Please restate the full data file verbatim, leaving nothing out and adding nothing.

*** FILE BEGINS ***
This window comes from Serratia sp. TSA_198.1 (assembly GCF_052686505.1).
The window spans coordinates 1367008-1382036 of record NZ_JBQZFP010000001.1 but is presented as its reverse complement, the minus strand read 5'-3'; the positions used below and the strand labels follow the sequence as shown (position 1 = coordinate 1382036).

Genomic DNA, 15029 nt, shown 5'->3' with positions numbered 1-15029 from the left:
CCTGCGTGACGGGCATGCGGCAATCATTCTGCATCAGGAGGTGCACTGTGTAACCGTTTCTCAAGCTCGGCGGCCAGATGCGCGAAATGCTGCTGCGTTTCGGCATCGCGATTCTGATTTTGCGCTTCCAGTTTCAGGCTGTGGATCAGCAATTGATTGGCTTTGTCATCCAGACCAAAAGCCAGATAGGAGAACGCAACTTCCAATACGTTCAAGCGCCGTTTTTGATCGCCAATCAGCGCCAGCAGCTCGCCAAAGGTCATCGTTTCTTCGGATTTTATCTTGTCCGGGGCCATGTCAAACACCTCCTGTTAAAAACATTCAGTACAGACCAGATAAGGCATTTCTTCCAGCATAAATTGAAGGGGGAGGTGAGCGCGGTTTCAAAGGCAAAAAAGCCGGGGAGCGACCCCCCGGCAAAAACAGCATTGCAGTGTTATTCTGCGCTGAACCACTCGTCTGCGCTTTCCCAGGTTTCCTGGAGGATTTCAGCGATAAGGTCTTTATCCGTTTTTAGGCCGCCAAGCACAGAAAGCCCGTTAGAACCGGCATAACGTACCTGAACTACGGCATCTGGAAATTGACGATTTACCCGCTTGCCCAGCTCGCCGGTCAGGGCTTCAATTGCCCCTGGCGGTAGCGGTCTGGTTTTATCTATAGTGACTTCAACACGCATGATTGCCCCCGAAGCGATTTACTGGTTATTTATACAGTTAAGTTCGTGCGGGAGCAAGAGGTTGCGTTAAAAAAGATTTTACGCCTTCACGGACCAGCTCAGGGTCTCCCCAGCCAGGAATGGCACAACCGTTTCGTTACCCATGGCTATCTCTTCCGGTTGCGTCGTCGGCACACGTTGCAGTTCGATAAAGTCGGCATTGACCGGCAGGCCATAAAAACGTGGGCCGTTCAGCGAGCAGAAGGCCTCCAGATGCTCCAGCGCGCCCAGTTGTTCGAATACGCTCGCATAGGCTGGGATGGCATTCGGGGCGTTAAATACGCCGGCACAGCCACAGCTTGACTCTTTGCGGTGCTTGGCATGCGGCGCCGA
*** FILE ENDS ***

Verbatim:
This window comes from Serratia sp. TSA_198.1 (assembly GCF_052686505.1).
The window spans coordinates 1367008-1382036 of record NZ_JBQZFP010000001.1 but is presented as its reverse complement, the minus strand read 5'-3'; the positions used below and the strand labels follow the sequence as shown (position 1 = coordinate 1382036).

Genomic DNA, 15029 nt, shown 5'->3' with positions numbered 1-15029 from the left:
CCTGCGTGACGGGCATGCGGCAATCATTCTGCATCAGGAGGTGCACTGTGTAACCGTTTCTCAAGCTCGGCGGCCAGATGCGCGAAATGCTGCTGCGTTTCGGCATCGCGATTCTGATTTTGCGCTTCCAGTTTCAGGCTGTGGATCAGCAATTGATTGGCTTTGTCATCCAGACCAAAAGCCAGATAGGAGAACGCAACTTCCAATACGTTCAAGCGCCGTTTTTGATCGCCAATCAGCGCCAGCAGCTCGCCAAAGGTCATCGTTTCTTCGGATTTTATCTTGTCCGGGGCCATGTCAAACACCTCCTGTTAAAAACATTCAGTACAGACCAGATAAGGCATTTCTTCCAGCATAAATTGAAGGGGGAGGTGAGCGCGGTTTCAAAGGCAAAAAAGCCGGGGAGCGACCCCCCGGCAAAAACAGCATTGCAGTGTTATTCTGCGCTGAACCACTCGTCTGCGCTTTCCCAGGTTTCCTGGAGGATTTCAGCGATAAGGTCTTTATCCGTTTTTAGGCCGCCAAGCACAGAAAGCCCGTTAGAACCGGCATAACGTACCTGAACTACGGCATCTGGAAATTGACGATTTACCCGCTTGCCCAGCTCGCCGGTCAGGGCTTCAATTGCCCCTGGCGGTAGCGGTCTGGTTTTATCTATAGTGACTTCAACACGCATGATTGCCCCCGAAGCGATTTACTGGTTATTTATACAGTTAAGTTCGTGCGGGAGCAAGAGGTTGCGTTAAAAAAGATTTTACGCCTTCACGGACCAGCTCAGGGTCTCCCCAGCCAGGAATGGCACAACCGTTTCGTTACCCATGGCTATCTCTTCCGGTTGCGTCGTCGGCACACGTTGCAGTTCGATAAAGTCGGCATTGACCGGCAGGCCATAAAAACGTGGGCCGTTCAGCGAGCAGAAGGCCTCCAGATGCTCCAGCGCGCCCAGTTGTTCGAATACGCTCGCATAGGCTGGGATGGCATTCGGGGCGTTAAATACGCCGGCACAGCCACAGCTTGACTCTTTGCGGTGCTTGGCATGCGGCGCCGA